Romano-Ward syndrome is a disease that causes the normal rhythm of the heart (arrhythmia) to be interrupted. This disease is a form of prolonged QT syndrome, which is a type of heart disease that causes the heart (heart) muscles to spend more time than usual to replenish the heartbeat. Among them, "long QT" refers to the specific pattern of heart activity detected by electrocardiogram (ECG or EKG). In patients with long QT syndrome, the abnormally prolonged part of the heartbeat in the QT interval leads to abnormal heart recovery time, which in turn causes abnormal heart rhythm.
Arrhythmias associated with Romano-Ward syndrome can cause syncope (syncope) or cardiac arrest and sudden death. However, there are some people with Romano-Ward syndrome who have never encountered health problems related to the disease. According to its genetic causes, 15 long QT syndromes have been identified. Certain types of long QT syndrome involve other heart abnormalities or other body system problems. Romano-Ward syndrome includes those types that involve only a longer QT interval and no other abnormalities.
Figure 1. Heart structure diagram.
In Romano-Ward syndrome, mutations in the KCNQ1, KCNH2, and SCN5A genes are the most common causes.
KCNQ1 gene belongs to a large family that provides genes for preparing potassium ion channel instructions. The KCNQ1 protein interacts with proteins in the KCNE family (such as KCNE1 protein) to form a functional potassium channel. Among them, the four alpha subunits made of KCNQ1 protein form the structure of each channel. KCNE protein directs the synthesis of β subunits，which binds (combine) with the channel to regulate its activity. These channels transport the positively charged atoms (ions) of potassium out of the cell, and play a key role in the cell's ability to generate and transmit electrical signals.
The specific function of potassium channel depends on its protein composition and its location in the body. The channels involved in KCNQ1 protein mainly exist in the inner ear and heart (heart) muscle. In the inner ear, these channels help maintain the proper ion balance required for normal hearing. In the heart, these channels are involved in charging the heart muscle after each heartbeat to maintain a regular heart rhythm. In addition, KCNQ1 protein is also produced in the kidneys, lungs, stomach and intestines.
KCNH2 genes belong to a large family, which provide genes for preparing potassium ion channel instructions. These channels transport potassium ions out of the cell and play a key role in the cell's ability to generate and transmit electrical signals. The channel involved in the KCNH2 protein (also called hERG1) is very active in the heart (myocardium). Similar to the function of the KCNQ1 gene, the potassium channel involved in KCNH2 is also responsible for charging the myocardium after each heartbeat to maintain a regular heart rhythm. In addition, KCNH2 protein is also produced in nerve cells in the brain and spinal cord (central nervous system) and certain immune cells (microglia).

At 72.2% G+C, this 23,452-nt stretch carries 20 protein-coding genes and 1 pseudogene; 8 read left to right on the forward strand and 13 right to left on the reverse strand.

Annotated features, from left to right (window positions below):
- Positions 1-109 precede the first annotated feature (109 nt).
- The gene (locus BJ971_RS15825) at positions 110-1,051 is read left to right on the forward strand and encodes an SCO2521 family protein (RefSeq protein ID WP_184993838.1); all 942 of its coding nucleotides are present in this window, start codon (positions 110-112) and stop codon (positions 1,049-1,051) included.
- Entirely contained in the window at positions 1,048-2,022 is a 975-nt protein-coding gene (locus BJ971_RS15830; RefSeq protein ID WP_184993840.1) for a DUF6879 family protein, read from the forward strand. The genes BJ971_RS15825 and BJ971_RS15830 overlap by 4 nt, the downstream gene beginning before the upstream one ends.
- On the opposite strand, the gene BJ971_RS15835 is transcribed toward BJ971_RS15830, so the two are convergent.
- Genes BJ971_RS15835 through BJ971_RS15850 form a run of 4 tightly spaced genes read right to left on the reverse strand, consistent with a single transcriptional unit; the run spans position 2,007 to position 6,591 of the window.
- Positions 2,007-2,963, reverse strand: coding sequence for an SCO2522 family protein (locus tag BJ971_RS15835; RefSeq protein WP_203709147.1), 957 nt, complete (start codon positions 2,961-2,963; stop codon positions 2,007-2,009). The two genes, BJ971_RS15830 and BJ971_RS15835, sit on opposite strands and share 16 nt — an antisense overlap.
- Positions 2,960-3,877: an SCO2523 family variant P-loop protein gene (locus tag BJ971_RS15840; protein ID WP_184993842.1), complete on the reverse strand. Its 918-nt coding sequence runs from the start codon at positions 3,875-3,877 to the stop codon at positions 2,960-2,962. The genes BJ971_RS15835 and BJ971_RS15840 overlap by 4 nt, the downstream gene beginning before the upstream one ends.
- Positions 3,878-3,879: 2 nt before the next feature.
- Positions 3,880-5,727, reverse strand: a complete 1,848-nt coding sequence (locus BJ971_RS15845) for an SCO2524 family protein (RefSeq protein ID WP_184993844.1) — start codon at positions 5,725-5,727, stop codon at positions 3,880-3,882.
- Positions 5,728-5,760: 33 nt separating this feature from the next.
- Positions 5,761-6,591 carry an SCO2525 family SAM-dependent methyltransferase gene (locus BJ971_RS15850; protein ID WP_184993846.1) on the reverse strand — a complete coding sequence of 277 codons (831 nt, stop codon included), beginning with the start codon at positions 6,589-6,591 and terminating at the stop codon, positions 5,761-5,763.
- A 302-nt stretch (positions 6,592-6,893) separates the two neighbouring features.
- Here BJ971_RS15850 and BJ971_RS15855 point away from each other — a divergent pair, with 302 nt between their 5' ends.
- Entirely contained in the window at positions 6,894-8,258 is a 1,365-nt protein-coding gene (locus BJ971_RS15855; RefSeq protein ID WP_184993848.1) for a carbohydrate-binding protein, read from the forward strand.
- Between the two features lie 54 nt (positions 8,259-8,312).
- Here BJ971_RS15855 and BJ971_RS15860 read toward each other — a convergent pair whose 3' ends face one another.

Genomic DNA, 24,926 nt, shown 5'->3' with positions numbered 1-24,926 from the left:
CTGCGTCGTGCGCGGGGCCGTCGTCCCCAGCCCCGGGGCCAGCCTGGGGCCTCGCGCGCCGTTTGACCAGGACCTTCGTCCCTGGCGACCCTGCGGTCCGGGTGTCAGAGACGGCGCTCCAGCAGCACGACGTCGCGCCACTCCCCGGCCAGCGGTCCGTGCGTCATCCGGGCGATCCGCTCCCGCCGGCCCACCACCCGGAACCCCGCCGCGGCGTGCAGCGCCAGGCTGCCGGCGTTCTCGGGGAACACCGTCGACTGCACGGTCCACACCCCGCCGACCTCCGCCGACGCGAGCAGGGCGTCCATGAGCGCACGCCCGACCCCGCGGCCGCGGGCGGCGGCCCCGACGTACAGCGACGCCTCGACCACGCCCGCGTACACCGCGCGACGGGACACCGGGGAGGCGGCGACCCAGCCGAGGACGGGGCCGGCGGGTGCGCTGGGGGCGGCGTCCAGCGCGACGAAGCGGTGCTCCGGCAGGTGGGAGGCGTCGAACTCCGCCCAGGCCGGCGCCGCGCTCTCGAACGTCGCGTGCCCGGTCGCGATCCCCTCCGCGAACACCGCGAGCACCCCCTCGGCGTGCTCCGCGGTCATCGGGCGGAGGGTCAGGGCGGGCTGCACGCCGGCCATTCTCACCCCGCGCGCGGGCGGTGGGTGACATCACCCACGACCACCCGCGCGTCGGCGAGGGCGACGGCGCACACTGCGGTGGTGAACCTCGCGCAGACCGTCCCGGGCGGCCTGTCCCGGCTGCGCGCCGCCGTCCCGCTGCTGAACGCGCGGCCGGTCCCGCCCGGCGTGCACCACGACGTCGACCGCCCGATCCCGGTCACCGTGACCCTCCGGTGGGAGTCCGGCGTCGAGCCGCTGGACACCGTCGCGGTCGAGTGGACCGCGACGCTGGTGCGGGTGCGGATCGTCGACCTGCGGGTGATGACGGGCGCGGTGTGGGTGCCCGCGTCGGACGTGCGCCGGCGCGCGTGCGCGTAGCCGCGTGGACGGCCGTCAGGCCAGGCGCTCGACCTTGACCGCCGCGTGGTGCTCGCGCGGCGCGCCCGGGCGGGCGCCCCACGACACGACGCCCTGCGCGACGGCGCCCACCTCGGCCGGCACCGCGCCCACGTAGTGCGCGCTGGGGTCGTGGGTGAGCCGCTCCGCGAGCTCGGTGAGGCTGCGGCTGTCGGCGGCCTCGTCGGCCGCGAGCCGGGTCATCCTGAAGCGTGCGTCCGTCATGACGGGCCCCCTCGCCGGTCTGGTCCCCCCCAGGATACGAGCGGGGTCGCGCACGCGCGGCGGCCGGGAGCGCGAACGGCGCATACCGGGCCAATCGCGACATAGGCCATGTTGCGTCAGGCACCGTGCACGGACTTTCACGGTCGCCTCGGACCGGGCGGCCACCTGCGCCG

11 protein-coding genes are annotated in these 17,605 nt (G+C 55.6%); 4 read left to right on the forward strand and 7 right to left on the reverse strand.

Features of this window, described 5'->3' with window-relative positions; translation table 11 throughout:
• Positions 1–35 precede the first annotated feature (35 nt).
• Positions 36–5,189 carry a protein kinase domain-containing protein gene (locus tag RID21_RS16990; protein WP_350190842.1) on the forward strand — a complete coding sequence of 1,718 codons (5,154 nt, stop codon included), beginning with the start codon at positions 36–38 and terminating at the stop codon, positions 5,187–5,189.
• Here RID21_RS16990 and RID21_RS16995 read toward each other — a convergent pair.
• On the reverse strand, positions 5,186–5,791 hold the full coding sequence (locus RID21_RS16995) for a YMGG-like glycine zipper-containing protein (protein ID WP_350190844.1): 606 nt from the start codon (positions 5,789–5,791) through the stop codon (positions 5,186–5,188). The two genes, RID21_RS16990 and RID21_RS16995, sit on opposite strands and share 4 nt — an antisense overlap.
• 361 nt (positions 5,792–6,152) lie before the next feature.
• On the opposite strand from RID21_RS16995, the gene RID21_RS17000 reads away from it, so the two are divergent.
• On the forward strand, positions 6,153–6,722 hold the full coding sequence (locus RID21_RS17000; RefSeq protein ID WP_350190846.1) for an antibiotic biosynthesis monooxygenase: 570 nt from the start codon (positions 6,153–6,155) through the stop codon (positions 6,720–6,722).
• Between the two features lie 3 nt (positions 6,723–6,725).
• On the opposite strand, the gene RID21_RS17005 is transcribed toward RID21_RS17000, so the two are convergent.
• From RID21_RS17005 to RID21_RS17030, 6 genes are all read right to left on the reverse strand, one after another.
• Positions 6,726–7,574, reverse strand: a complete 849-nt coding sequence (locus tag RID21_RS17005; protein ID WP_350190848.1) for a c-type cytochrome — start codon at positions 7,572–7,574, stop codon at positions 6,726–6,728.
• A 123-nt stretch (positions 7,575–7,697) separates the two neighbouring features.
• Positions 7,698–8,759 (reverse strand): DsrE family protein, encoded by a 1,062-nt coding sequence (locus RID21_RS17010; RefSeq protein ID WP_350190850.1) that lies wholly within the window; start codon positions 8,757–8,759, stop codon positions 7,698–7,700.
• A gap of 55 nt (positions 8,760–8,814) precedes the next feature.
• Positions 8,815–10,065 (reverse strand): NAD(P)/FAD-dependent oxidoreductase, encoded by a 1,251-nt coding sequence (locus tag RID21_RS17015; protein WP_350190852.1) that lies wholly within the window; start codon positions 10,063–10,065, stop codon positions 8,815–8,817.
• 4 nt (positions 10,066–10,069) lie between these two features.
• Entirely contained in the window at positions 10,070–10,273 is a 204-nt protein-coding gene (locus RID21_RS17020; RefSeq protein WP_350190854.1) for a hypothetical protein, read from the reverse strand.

SCN5A gene is a gene involved in the synthesis of sodium channels. These channels are opened and closed at specific times to control the flow of positively charged sodium atoms (sodium ions) into the cell. The sodium channel containing the SCN5A protein is abundant in heart (myocardial) muscle cells and plays a key role in the ability of these cells to generate and transmit electrical signals. These channels play a major role in signaling the start of each heartbeat, coordinating the contraction of the upper and lower chambers of the heart, and maintaining a normal heart rhythm.
These genes provide guidance for the preparation of proteins that form channels across cell membranes. These channels are the key to controlling the transport of positively charged atoms (ions) (such as potassium and sodium) into and out of the cell. Therefore, these ion channels are maintaining the normal rhythm of the heart. Mutations in any of these genes change the structure or function of the channel, thereby changing the flow of ions into and out of the cell. The interruption of ion transmission changes the way the heart beats, resulting in an abnormal heart rhythm in Romano-Ward syndrome. In addition, other gene mutations related to ion migration may also cause Romano-Ward syndrome. Each of these additional genes is associated with a small percentage of cases.